Location: Water Quality and Ecology ResearchTitle: Representation of solid and nutrient concentrations in irrigation water from tailwater recovery systems by surface water grab samples) Author
Submitted to: Journal of Irrigation and Drainage Engineering
Publication Type: Peer Reviewed Journal
Publication Acceptance Date: 5/4/2017
Publication Date: N/A
Citation: N/A Interpretive Summary: Conservation practices such as tailwater recovery systems serve as alternative sources of irrigation water for farmers facing water deficits for their crops. A study was conducted to determine whether water samples collected at a single place and point in time would be representative of irrigation water quality found in tailwater recovery systems. Results showed no difference in sediment and nutrient concentrations between water collected in a single grab sample versus actual irrigation water being pumped onto fields. This study provides important evidence toward proper sampling to determine more accurate measurements of irrigation water quality in tailwater recovery systems.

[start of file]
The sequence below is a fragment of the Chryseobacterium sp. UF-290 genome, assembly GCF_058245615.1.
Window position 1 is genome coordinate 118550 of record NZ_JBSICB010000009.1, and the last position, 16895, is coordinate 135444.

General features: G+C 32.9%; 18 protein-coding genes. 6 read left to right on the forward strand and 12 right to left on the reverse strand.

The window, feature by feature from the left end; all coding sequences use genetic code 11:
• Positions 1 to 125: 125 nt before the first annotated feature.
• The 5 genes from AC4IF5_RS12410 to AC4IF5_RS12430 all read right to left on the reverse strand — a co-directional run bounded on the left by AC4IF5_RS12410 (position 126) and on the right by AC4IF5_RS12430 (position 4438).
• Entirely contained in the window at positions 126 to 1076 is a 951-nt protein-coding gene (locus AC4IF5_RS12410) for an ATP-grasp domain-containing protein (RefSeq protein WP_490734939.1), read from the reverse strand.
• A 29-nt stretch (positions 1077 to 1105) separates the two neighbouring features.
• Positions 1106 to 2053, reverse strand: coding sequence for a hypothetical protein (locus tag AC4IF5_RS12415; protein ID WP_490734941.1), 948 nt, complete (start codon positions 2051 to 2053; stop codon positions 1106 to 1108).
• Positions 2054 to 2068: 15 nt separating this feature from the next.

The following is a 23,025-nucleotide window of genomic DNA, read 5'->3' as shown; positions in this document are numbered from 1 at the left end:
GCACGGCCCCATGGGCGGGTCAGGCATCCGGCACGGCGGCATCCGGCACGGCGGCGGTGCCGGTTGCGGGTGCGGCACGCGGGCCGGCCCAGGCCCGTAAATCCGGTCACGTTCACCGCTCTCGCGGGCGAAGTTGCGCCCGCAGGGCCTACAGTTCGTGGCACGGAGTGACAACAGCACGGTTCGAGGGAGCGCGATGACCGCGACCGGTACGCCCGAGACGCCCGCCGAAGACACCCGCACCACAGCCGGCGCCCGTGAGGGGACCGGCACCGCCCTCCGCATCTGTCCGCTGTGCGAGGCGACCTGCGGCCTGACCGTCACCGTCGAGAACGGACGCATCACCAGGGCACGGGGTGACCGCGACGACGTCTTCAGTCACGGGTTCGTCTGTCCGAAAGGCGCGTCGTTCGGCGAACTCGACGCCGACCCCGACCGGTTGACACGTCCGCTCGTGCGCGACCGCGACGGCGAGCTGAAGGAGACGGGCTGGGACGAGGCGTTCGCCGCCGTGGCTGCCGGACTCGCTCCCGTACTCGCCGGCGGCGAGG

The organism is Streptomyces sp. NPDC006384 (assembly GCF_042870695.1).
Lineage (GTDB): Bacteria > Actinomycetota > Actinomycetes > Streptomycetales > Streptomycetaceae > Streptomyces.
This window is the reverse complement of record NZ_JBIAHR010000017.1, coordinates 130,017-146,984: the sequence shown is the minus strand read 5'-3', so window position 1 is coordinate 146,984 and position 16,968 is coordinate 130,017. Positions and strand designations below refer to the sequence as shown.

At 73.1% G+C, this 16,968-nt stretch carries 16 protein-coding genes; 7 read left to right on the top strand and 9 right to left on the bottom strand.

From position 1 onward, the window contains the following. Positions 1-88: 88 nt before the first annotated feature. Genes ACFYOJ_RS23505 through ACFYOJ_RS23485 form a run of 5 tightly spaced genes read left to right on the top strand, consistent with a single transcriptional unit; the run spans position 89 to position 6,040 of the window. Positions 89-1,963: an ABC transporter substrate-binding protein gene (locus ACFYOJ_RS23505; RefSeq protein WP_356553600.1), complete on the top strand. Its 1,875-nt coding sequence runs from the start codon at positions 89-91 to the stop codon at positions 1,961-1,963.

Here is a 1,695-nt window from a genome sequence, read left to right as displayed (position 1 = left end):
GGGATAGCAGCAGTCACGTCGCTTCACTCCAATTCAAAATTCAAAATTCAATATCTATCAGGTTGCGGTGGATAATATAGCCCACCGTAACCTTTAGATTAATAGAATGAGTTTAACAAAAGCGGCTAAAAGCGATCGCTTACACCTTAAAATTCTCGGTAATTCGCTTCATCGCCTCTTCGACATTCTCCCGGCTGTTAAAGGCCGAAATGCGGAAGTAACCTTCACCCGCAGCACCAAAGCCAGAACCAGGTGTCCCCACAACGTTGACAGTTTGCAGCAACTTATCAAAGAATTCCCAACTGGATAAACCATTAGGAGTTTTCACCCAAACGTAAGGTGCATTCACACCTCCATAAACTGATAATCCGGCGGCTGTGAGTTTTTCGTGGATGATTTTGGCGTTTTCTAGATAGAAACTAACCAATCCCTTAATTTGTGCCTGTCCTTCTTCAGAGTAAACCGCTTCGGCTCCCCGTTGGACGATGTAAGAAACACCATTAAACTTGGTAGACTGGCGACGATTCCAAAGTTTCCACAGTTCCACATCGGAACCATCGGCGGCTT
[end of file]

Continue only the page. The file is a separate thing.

Technical Abstract: Tailwater recovery (TWR) systems are being implemented on agricultural landscapes to create an additional source of irrigation water. Existing studies have sampled TWR systems using grab samples; however, the applicability of solids and nutrient concentrations in these samples to water being irrigated from TWR systems has yet to be investigated. This is important if research using grab samples is used to quantify the application of solids and nutrients back onto the agricultural landscape. In order to test whether grab samples are representative of water pumped from TWR systems for irrigation use, this study compared concentrations of total suspended solids (TSS), total P (TP), total N (TN), total Kjeldahl N (TKN), nitrate-nitrite (NO3-NO2-) and ammonium (NH4+). Grab samples were collected simultaneously from the surface water and from their respective outflow of irrigation infrastructure in six TWR systems in the Lower Mississippi Alluvial Valley. Comparison of 14 irrigation events showed TSS, TP, TN, TKN, NO3-NO2- and NH4+ did not differ between surface water grab samples and irrigation water samples. No differences were found for TN, TP, NH4+, and TKN across sites, however, differences between sites did exist for TSS and NO3-NO2-. This research suggests surface water grab samples from TWR systems represent the solid and nutrient concentrations being irrigated at that moment of time.